Spencer’s vision started with baby steps, a few conversations with content creators here and there and tireless research into how much launching a media company would cost — as it turns out, a lot
— and slowly but surely, her vision began to come together, starting with 38 independent filmmakers who agreed to let the platform stream their work. As Spencer connected with filmmakers and other industry professionals while building the framework for kweliTV, she began to realize that out the space wasn’t just for viewers hungry for new titles; kweliTV would be just as game-changing for the passionate creatives eager to share their work. Being a Black filmmaker in an industry still affected by racial bias isn’t easy, and the path to creating a film, even one meant for the indie circuit, can be a difficult one. Statistics show that only 7% of filmmakers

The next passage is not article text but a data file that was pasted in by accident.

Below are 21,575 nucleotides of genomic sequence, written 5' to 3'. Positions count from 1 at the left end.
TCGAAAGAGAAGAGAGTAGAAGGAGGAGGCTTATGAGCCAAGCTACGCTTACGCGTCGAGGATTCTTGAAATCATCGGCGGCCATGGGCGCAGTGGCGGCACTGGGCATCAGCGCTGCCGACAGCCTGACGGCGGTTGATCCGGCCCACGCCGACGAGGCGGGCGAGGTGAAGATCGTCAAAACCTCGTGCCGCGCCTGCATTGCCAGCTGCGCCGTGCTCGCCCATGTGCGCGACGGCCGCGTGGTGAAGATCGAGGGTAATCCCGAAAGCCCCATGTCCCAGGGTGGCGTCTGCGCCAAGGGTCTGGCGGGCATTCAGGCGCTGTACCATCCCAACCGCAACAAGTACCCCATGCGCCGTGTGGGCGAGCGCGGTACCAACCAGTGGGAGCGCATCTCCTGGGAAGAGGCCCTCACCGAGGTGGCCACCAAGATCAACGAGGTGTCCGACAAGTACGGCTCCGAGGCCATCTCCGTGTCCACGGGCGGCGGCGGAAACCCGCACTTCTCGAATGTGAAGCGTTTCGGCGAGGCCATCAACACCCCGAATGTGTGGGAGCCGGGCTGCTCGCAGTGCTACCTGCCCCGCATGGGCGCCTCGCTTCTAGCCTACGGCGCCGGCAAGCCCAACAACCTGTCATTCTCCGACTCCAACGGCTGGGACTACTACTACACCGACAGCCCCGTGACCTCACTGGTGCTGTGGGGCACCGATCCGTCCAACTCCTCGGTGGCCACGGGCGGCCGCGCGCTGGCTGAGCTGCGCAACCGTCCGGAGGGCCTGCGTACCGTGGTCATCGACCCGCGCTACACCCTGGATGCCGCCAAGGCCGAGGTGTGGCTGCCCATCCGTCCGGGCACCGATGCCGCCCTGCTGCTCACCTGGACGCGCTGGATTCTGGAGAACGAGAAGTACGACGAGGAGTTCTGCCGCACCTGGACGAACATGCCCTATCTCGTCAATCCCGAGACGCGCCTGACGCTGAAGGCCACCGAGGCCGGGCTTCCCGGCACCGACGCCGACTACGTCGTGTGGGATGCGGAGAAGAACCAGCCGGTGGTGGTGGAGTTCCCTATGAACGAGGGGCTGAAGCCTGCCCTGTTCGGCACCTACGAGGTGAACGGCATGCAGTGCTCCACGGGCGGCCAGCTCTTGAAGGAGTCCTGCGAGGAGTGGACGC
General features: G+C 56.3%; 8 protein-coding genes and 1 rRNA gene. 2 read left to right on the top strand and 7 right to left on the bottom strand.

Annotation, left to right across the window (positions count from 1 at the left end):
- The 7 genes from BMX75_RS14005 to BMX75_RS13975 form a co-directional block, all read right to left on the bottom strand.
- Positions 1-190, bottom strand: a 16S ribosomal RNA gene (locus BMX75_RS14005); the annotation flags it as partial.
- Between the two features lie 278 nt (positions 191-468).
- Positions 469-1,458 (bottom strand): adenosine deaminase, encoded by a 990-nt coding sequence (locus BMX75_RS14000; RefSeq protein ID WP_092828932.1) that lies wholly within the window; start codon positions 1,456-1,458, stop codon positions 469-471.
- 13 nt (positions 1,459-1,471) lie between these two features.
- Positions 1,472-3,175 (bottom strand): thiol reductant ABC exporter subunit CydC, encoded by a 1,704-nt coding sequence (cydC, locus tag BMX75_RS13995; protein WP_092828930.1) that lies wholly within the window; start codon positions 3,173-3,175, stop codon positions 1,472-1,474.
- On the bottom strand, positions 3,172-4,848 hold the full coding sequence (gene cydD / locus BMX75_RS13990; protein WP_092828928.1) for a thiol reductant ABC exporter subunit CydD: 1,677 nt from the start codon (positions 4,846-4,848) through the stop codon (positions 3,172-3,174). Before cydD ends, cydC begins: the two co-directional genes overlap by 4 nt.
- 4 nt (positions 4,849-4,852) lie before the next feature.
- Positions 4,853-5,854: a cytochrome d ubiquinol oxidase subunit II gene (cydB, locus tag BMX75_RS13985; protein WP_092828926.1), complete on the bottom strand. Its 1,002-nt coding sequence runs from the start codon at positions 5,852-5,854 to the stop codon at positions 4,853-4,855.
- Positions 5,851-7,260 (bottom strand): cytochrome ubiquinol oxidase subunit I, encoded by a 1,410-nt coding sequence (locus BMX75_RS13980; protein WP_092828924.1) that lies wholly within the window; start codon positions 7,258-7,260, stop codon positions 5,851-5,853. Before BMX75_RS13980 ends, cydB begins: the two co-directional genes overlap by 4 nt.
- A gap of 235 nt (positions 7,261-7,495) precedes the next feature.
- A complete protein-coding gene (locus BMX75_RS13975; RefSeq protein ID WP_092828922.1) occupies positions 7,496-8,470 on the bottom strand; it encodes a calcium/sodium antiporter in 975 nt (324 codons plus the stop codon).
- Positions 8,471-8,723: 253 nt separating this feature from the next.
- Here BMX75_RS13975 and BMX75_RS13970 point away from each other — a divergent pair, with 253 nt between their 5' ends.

in Hollywood are Black, and even the most in-demand Black filmmakers are still working with less funding because of the persistent wage gap in Hollywood
. When their films are completed, getting them out to the public often presents additional challenges as Black creatives struggle to secure the marketing and distribution deals that would allow their films to be seen by the masses. It’s a whole ordeal from start to finish.